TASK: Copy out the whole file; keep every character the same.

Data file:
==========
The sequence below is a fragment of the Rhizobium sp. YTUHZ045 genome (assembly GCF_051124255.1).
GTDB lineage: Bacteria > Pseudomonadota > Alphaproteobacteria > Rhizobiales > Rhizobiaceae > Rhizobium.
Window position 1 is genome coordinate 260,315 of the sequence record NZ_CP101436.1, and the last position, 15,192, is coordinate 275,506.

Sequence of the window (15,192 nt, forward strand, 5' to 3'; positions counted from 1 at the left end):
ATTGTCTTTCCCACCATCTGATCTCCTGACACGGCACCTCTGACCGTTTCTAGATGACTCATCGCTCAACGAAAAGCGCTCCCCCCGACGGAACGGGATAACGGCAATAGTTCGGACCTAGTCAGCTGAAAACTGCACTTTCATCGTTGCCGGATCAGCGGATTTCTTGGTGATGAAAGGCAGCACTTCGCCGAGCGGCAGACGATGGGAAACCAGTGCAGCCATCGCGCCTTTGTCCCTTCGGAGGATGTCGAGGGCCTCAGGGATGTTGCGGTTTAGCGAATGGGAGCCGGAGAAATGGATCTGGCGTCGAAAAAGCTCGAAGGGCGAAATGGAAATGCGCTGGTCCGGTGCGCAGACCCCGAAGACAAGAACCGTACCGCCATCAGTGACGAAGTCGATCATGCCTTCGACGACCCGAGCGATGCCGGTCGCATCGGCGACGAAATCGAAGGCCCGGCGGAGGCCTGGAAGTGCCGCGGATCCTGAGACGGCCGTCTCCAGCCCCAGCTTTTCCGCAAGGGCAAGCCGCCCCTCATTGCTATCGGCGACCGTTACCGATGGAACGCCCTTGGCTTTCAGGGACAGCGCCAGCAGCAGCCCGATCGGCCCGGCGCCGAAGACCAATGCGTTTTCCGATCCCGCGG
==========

The sequence below is a fragment of the Rhizobium sp. YTUHZ045 genome (assembly GCF_051124255.1).
GTDB lineage: Bacteria > Pseudomonadota > Alphaproteobacteria > Rhizobiales > Rhizobiaceae > Rhizobium.
Window position 1 is genome coordinate 260,315 of the sequence record NZ_CP101436.1, and the last position, 15,192, is coordinate 275,506.

Sequence of the window (15,192 nt, forward strand, 5' to 3'; positions counted from 1 at the left end):
ATTGTCTTTCCCACCATCTGATCTCCTGACACGGCACCTCTGACCGTTTCTAGATGACTCATCGCTCAACGAAAAGCGCTCCCCCCGACGGAACGGGATAACGGCAATAGTTCGGACCTAGTCAGCTGAAAACTGCACTTTCATCGTTGCCGGATCAGCGGATTTCTTGGTGATGAAAGGCAGCACTTCGCCGAGCGGCAGACGATGGGAAACCAGTGCAGCCATCGCGCCTTTGTCCCTTCGGAGGATGTCGAGGGCCTCAGGGATGTTGCGGTTTAGCGAATGGGAGCCGGAGAAATGGATCTGGCGTCGAAAAAGCTCGAAGGGCGAAATGGAAATGCGCTGGTCCGGTGCGCAGACCCCGAAGACAAGAACCGTACCGCCATCAGTGACGAAGTCGATCATGCCTTCGACGACCCGAGCGATGCCGGTCGCATCGGCGACGAAATCGAAGGCCCGGCGGAGGCCTGGAAGTGCCGCGGATCCTGAGACGGCCGTCTCCAGCCCCAGCTTTTCCGCAAGGGCAAGCCGCCCCTCATTGCTATCGGCGACCGTTACCGATGGAACGCCCTTGGCTTTCAGGGACAGCGCCAGCAGCAGCCCGATCGGCCCGGCGCCGAAGACCAATGCGTTTTCCGATCCCGCGG